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Between Relativism and Fundamentalism: Religious Resources for a Middle Position

A mentor once suggested to me that the devil is an extremist. If my inclination is toward conservative Christian living, he will tempt me to travel a pathway to the radical right. If I lean toward a liberal orientation, he will attempt to lead me too far to the left. My teacher advised that my only safe course is to practice moderation. I should preserve the principles of the past while remaining open to progressive thinking.

In a similar spirit Peter Berger has compiled Between Relativism and Fundamentalism: Religious Resources for a Middle Position [Eerdmans, 2009]. It is a collection of essays by different authors who join him in quest of a middle position between believing that discussions on “What is truth” are irrelevant, on the one hand, and claiming to be the sole possessors of absolute truth, on the other. It is one of the most interesting books that I have read.

Berger, a well known sociologist and influential author, is a senior research fellow at Boston University where he has taught for many years. He is also the founder of its Institute on Culture, Religion and World Affairs. One of his most recent publications is a book he co-authored with Dutch sociologist Anton Zijderveld titled In Praise of Doubt: How to Have Convictions Without Becoming a Fanatic [HarperOne, 2009]. He is a Christian layman with a Lutheran background.

Berger included in this book contributions from Protestant, Catholic and Jewish scholars. All of them define middle alignments that will accommodate a modern lifestyle without compromising the integrity of their beliefs.

Berger’s stimulating introduction contends that both extremes are unacceptable. One of his arguments is that there are moral positions in every religious philosophy that are essential if diverse people are to live together in civic peace.

He described an episode in India where the British had established another colony for their empire. British General Charles James Napier, the Commander-in-Chief, had left local customs in place except for a few that he a deemed unacceptable. Among these was suttee, the burning alive of widows. A delegation of Brahmin priests came to him and said, “You cannot ban suttee. It is an ancient tradition of our people.” “We British have our traditions too,” Napier replied. “When men burn a woman alive, we hang them.” No one bothered him with appeals based on relativism again!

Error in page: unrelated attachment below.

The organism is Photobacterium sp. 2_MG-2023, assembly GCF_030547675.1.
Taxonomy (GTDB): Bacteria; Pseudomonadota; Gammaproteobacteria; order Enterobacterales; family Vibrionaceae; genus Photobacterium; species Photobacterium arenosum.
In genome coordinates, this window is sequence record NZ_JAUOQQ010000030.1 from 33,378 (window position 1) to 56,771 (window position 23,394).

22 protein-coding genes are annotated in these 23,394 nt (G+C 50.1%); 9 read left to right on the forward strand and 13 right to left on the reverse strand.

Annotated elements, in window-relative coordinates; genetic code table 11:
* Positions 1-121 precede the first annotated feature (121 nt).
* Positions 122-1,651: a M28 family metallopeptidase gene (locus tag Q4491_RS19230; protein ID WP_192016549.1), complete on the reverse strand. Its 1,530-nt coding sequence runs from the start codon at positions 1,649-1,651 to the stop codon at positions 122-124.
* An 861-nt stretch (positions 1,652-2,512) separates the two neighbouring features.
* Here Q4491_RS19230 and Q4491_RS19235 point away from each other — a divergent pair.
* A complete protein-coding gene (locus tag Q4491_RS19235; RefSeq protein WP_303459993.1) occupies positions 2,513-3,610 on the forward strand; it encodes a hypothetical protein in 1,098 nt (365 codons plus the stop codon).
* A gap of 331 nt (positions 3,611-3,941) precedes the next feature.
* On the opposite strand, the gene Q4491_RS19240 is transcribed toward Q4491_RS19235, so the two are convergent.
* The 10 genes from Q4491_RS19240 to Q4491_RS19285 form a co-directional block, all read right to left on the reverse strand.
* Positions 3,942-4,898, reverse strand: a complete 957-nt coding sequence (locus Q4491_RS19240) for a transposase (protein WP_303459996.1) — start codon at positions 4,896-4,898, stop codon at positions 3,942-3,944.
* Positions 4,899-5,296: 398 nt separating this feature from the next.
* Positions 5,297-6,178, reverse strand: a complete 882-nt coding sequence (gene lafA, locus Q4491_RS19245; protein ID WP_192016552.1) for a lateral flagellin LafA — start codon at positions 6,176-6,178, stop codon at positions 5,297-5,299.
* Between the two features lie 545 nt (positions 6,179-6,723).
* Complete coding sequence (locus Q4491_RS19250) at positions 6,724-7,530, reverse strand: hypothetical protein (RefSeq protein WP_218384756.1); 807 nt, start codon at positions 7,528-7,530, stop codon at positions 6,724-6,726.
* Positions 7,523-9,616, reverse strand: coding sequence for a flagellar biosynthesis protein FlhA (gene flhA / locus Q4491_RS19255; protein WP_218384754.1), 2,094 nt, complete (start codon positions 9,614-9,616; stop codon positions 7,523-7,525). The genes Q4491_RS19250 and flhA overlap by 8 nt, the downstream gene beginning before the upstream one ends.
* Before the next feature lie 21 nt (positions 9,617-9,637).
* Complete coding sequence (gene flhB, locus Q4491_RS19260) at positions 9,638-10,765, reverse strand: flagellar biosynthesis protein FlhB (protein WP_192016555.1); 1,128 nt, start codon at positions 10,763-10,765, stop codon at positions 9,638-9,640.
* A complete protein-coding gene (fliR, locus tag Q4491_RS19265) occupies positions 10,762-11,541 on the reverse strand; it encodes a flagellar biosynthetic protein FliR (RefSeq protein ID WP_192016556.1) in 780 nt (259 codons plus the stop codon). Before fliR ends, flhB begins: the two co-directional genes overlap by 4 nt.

Craig Gay’s chapter will be of particular interest to evangelicals. He chides this group making up “one fourth of the electorate of the most powerful nation on earth for missing a historic opportunity for not contributing to the shaping of public policy in ways that would contribute to the well being of the whole earth.”

Gay includes the views of several Christian scholars. One of these, Nicolas Wolterstorf, has a view that should bring comfort to Adventists and others respecting the value of church and state separation. In seeking to establish a theological foundation for an evangelical philosophy he states, “The biblical vision does not expect the government to be Christian, to enact specifically Christian legislation, or to be staffed by Christians. It does expect Christians to interact positively and honorably with government, both for their sake of the love of God and for their neighbors.”

The chapter by Ingeborg Gabriel titled “Christianity in an Age of Uncertainty: a Catholic Perspective” is probably the most significant one for Protestant Christians. “The stumbling block in the relationship between modern political culture,” he says in relation to the Catholic church, “was the right to religious freedom.” Gabriel attempts to resolve this difficult dichotomy with a unique answer.

Peter Berger himself wrote the chapter that was the most interesting to me. He acknowledged that he had hoped to find a Lutheran theologian to deal with his church’s answer to the division between relativism and fundamentalism, humbly stating that he has no theological credentials for this assignment. He confessed that he might be “deviating sharply” from original meanings and then offered a rationale that may reflect a picture of developments in Adventist theology over the past 50 years.

“I think that a religious tradition is not an inert object to be handed on as is from one generation to the next,” he wrote, “but rather a living thing to (sometimes surprising) interpretations.” His essay is filled with insights that might be new to our church. He points out, for example, that a civic government could not operate on the principles of the Sermon on the Mount. Yet the Ten Commandments would be a desirable guide for moral justice on the civic level.

Berger’s commentary reminds us that in the Christian Church there are some absolutes that are not negotiable. Yet there are some beliefs where there is room for two schools of thought. The ultra conservative fundamentalist will often treat areas where there is room for latitude as if they were absolutes. And the relativist ultra-liberal will take some absolutes and treat them as if there is room for diversity of thinking. The challenge for the moderate in the middle is to sort this all out.

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